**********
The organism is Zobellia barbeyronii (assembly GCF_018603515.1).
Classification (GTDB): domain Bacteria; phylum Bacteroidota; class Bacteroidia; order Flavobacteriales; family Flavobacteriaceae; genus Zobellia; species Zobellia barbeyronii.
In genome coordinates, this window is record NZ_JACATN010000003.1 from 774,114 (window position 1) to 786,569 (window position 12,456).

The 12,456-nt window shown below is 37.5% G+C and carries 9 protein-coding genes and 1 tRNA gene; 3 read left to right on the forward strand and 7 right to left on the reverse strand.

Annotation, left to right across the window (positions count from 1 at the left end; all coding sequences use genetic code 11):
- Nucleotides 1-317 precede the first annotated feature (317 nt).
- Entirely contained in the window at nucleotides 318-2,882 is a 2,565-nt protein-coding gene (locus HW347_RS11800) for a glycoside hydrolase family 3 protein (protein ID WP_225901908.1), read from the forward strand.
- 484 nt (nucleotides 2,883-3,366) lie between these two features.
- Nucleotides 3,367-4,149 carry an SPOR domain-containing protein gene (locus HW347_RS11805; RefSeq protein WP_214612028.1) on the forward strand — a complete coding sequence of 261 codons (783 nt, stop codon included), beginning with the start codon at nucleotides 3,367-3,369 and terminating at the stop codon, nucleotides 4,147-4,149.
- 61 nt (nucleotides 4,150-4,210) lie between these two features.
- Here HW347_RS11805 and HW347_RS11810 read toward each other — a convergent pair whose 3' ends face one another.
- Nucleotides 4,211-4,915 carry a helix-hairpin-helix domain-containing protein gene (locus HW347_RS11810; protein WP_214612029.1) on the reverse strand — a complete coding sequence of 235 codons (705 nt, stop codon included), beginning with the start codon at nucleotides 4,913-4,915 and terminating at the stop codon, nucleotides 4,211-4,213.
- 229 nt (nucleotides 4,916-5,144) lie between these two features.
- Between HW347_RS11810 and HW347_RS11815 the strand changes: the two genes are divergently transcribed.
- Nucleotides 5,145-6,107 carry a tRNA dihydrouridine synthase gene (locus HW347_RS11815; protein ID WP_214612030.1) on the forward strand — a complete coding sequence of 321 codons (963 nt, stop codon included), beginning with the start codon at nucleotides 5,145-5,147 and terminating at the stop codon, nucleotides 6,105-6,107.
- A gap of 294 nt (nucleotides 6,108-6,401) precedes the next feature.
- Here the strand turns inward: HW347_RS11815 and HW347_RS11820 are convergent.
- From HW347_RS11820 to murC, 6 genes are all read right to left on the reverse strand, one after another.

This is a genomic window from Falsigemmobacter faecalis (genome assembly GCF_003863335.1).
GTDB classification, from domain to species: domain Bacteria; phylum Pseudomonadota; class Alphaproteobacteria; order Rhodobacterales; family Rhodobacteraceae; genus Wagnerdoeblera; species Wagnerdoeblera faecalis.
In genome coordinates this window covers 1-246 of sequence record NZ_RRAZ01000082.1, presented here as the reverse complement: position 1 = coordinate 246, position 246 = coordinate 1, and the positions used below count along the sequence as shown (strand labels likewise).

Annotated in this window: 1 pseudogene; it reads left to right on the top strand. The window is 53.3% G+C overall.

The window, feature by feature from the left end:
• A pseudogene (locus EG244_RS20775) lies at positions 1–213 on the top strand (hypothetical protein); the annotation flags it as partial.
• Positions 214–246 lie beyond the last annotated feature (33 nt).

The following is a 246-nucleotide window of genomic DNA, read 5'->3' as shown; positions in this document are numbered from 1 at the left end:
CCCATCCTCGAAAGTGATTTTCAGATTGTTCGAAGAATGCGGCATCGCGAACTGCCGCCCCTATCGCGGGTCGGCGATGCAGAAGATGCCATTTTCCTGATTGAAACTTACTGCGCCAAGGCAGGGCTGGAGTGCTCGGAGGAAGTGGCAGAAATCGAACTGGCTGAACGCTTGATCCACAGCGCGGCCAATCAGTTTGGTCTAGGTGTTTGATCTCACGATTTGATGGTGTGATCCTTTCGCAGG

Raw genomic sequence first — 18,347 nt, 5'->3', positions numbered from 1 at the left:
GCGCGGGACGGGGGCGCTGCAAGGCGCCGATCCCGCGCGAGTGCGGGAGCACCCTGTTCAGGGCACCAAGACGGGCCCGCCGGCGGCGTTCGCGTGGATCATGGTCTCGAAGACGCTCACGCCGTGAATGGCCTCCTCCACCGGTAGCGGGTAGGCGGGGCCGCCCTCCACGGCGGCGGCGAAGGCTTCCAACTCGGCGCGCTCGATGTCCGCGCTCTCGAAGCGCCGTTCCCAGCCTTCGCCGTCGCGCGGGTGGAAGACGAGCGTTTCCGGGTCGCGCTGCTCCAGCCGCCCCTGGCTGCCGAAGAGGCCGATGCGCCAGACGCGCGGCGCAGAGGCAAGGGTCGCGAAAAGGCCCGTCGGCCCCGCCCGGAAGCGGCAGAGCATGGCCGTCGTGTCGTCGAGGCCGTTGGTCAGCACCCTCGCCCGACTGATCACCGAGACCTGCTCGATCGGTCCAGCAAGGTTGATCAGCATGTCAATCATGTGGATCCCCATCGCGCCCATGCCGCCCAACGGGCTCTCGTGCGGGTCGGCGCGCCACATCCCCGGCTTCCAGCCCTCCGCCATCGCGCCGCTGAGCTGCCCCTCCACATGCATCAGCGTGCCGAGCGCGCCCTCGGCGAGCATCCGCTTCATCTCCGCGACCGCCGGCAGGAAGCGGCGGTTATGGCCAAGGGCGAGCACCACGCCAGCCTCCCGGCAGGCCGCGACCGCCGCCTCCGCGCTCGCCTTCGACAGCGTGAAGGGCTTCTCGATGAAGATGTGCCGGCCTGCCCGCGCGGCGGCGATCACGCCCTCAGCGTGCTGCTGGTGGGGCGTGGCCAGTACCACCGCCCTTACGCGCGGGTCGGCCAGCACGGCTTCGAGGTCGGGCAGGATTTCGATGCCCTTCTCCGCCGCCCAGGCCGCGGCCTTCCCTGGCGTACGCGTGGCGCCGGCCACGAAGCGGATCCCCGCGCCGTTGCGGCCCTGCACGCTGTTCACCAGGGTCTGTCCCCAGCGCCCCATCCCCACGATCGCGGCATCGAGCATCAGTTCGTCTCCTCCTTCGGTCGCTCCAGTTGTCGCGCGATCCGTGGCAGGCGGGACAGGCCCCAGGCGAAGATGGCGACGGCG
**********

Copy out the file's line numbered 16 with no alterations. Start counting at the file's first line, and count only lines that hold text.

- A gap of 294 nt (nucleotides 6,108-6,401) precedes the next feature.